Document Detail


Effect of stem cell turnover rates on protection against cancer and aging.
MedLine Citation:
PMID:  17178130     Owner:  NLM     Status:  MEDLINE    
Abstract/OtherAbstract:
Tissue stem cells are responsible for replenishing and maintaining a population of cells which make up a functioning organ. They divide by asymmetric cell division where one daughter remains a stem cell while the other daughter becomes a transit cell, which divides a defined number of times and differentiates. A fully differentiated cell has a finite life-span. A tissue can be maintained by various strategies. Stem cells can divide often and differentiated cells die often (fast turnover). Alternatively, stem cells can divide infrequently, and the differentiated cells are long lived (slow turnover). Genetic alterations and mutations can interfere with tissue homoeostasis. Mutations can induce senescence and apoptosis, and this can result in a reduction of the number of functioning tissue cells which could correlate with tissue aging. Alternatively, mutations can result in the carcinogenic transformation of cells and the formation of a tumour. Using mathematical models, I find that the cellular turnover rate affects the ability of genetic alterations to induce aging and the development of cancer. If mutations occur as a result of errors during cell division, the model suggests that a low cellular turnover rate protects both against aging and the development of cancer. On the other hand, if mutations occur independent from cell division (e.g. if DNA is hit by damaging agents), I find that a high cellular turnover rate protects against aging, while it promotes the development of cancer. Implications for optimal tissue design are discussed.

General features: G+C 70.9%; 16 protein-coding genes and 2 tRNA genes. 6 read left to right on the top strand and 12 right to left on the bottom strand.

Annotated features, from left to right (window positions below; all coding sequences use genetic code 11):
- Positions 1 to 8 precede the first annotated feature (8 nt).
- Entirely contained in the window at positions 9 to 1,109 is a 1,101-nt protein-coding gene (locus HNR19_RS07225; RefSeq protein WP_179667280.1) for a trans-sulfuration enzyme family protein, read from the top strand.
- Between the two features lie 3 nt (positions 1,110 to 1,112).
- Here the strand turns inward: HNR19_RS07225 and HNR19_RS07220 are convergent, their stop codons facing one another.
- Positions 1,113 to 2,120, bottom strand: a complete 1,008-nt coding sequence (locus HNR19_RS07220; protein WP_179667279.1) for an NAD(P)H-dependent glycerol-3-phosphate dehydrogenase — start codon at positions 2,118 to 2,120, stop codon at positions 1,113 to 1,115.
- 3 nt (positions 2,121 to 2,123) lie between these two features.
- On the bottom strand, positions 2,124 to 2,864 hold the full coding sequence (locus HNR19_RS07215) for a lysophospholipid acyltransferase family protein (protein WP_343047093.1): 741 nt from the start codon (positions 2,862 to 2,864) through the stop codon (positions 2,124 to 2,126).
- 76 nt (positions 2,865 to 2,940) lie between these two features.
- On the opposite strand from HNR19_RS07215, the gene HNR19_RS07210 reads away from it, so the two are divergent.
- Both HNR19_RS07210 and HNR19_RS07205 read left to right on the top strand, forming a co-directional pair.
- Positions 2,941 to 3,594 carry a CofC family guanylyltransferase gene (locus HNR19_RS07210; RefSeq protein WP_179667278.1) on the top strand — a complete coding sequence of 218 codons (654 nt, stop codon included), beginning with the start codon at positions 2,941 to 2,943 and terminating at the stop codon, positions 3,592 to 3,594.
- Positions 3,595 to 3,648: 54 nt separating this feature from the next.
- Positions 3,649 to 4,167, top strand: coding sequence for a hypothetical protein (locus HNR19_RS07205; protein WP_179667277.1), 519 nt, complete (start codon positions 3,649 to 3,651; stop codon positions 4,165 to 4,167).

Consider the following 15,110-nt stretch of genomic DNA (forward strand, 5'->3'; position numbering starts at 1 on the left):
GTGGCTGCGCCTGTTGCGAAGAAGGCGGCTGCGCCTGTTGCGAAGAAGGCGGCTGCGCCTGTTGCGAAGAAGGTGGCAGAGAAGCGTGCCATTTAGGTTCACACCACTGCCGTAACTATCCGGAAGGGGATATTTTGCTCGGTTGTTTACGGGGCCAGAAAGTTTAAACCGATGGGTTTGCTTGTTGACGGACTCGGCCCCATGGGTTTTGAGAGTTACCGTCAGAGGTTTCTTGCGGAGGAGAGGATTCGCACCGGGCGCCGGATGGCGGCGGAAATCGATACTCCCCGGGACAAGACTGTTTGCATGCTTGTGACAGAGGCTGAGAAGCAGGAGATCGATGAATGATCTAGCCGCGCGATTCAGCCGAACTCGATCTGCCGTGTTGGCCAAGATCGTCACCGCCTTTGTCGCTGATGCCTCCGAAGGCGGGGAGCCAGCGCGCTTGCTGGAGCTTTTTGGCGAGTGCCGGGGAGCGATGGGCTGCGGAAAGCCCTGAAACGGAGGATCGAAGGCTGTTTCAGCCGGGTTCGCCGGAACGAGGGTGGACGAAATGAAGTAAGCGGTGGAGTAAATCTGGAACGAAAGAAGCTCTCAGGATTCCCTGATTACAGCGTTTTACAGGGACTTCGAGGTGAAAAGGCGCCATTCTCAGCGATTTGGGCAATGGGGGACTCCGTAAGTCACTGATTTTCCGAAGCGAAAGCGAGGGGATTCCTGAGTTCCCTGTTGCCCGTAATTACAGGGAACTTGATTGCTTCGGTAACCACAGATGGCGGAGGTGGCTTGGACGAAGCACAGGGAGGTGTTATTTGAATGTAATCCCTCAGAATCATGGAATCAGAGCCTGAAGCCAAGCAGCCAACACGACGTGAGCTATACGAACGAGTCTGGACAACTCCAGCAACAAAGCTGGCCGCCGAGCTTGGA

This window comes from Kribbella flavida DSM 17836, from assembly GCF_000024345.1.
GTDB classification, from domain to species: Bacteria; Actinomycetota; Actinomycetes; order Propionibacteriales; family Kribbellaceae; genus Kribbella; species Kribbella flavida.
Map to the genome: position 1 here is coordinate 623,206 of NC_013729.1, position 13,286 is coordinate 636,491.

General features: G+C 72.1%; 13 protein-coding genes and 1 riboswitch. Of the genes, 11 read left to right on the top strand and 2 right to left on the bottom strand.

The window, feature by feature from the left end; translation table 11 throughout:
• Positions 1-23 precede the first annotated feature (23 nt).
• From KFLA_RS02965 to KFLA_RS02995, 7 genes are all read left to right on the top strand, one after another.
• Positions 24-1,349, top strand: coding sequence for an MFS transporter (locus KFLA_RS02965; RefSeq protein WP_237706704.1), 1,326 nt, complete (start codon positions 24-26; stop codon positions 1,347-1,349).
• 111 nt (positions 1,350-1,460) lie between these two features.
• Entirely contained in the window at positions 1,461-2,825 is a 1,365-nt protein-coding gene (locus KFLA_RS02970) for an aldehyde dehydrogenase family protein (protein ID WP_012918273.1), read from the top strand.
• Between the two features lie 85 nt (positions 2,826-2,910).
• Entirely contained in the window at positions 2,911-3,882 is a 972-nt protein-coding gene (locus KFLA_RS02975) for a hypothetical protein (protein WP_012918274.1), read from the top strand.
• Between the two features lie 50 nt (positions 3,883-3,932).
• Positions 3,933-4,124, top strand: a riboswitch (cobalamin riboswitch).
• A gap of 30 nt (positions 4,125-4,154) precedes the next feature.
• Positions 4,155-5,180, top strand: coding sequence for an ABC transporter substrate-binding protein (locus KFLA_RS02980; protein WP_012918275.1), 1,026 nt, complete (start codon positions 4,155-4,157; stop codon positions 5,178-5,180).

Authors:
Dominik Wodarz
Publication Detail:
Type:  Journal Article     Date:  2006-10-21
Journal Detail:
Title:  Journal of theoretical biology     Volume:  245     ISSN:  0022-5193     ISO Abbreviation:  J. Theor. Biol.     Publication Date:  2007 Apr 
Date Detail:
Created Date:  2007-03-13     Completed Date:  2007-05-29     Revised Date:  -    
Medline Journal Info:
Nlm Unique ID:  0376342     Medline TA:  J Theor Biol     Country:  Netherlands    
Other Details:
Languages:  eng     Pagination:  449-58     Citation Subset:  IM    
Affiliation:
Department of Ecology and Evolution, 321 Steinhaus Hall, University of California, Irvine, CA 92697, USA. dwodarz@uci.edu
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MeSH Terms
Descriptor/Qualifier:
Aging / physiology*
Animals
Cell Death
Cell Differentiation
Cell Division / genetics
DNA Damage
Humans
Models, Biological
Mutation
Neoplasms / pathology,  prevention & control*
Stem Cells / physiology*

From MEDLINE®/PubMed®, a database of the U.S. National Library of Medicine


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